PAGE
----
"You do have capital continuing to flow to promising companies from a variety of sources, as well as institutions and big pharma increasing their presence in both Mission Bay and in South San Francisco," Richardson said.
Alexandria expects to pick up much of that activity, he added, since a potential rival developer, a venture of Shorenstein Properties and SKS Development, is likely to require years of review for its plan to transform 375-389 Oyster Point Blvd. in South San Francisco from the current 400,000 square feet of industrial buildings and a 235-berth marina into 1 million square feet of waterfront biotech R&D space. Last year the venture entered into a contract to acquire the site for $85 million.
Richardson acknowledged that additional competitive pressure will come from the roughly 251,000 square feet of subleasable space now available in South San Francisco, in two buildings Amgen initially planned to occupy, then held off following a wave of company cutbacks two years ago: "It's most definitely competitive space," Richardson said. "I think we'll be capturing our fair share, if not more, and ultimately they'll capture a piece of the market as well. Once that happens, we'll end up being in a very tight market, probably approaching 5 percent [vacancy] or so."
Among space Alexandria is looking to fill is the remainder of the 130,000-square-foot East Grand Technology Campus in South San Francisco. Exelixis now leases 72,000 square feet there, but it holds an option for the building's remaining 58,000 square feet that expires at year's end. Alexandria is completing redevelopment of the property at an estimated construction cost of $350 per square foot, or about $45.5 million.
"We'll have to wait another couple of quarters to see what will come out of that," Marcus said.
That's a change from six months ago, when Marcus, during a conference call, expressed more confidence in Exelixis exercising that option: "This is [Exelixis'] corporate headquarters [and] core research facility, and I think it's fair to say we reasonably expect them to exercise the option."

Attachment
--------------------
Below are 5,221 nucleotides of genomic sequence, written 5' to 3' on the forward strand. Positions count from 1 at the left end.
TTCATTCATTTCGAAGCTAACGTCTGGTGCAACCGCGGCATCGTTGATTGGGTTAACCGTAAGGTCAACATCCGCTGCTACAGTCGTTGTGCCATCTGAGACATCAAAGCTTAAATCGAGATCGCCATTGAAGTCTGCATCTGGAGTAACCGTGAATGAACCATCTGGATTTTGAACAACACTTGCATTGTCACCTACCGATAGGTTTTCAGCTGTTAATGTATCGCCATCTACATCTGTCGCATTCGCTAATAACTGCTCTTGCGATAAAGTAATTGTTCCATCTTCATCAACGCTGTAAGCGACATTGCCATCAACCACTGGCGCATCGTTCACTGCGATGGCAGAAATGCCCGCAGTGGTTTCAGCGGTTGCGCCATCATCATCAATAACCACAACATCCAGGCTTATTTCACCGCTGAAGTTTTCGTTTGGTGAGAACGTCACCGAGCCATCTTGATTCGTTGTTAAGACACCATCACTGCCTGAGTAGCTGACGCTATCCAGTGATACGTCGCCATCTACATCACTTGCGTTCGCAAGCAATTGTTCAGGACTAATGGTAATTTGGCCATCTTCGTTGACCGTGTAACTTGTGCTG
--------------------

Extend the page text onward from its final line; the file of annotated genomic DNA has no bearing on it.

Throughout the Bay Area, where Alexandria maintains nearly 1.5 million square feet of both operating and redevelopment life-sci space, Richardson said Alexandria was in lease talks for "75 percent" of the 24,000 square feet of vacant space in the region.
"There's quite a bit of activity in both the Mission Bay market and the South San Francisco market," Richardson said.
Less so, he added, in the East Bay section, which Alexandria exited early last year when it sold off five Alameda, Calif., properties totaling 272,730 rentable square feet for about $170 per square foot, or about $46.4 million. The deal yielded a $20 million gain for Alexandria.
"High-quality tenants from our core corridor rarely consider a relocation to the East Bay markets, except for a few in manufacturing," Richardson told analysts.
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As with two rival life-sci real estate REITs, BioMed Realty Trust and HCP, Alexandria has anchored its tenant base to life-sci giants rather than financially weaker biotech startups. Besides Pfizer, the REIT's Bay Area tenant roster also includes Roche, Merck, and Celgene.
Alexandria offered updates of its Bay Area activity during the Aug. 6 conference call, during which Marcus, Richardson, and Chief Financial Officer Dean Shigenaga described leasing and other activity in a variety of markets — notably New York City, where Alexandria disclosed more details of its anchor lease with Eli Lilly/ImClone Systems at its East River Science Park.
The call followed Alexandria's release of its second-quarter earnings. The REIT saw its net income climb about 59 percent over the year-ago period to $44.1 million from $27.8 million in the second three months of last year on revenues that climbed 11.6 percent to $121.4 million from $108.8 million in Q2 '08.
However, Alexandria's bottom line was boosted by a roughly $11.3 million gain from extinguishing a debt early on related to its repurchase in April of about $75 million in unsecured convertible notes at 3.7 percent interest; and a $7.2 million cash payment related to real estate acquired in 2007, "and effectively was a purchase price adjustment on the original price accounting," Shigenaga said.
Alexandria also recorded a 49-percent year-to-year quarterly gain in funds from operation — a common measure of REIT financial performance that excludes the effect of depreciation, and is thus outside of generally accepted accounting principles. FFO rose to $68.4 million in the second quarter, or $1.59 per diluted share, from $45.8 million, or $1.44 per diluted share, a year earlier.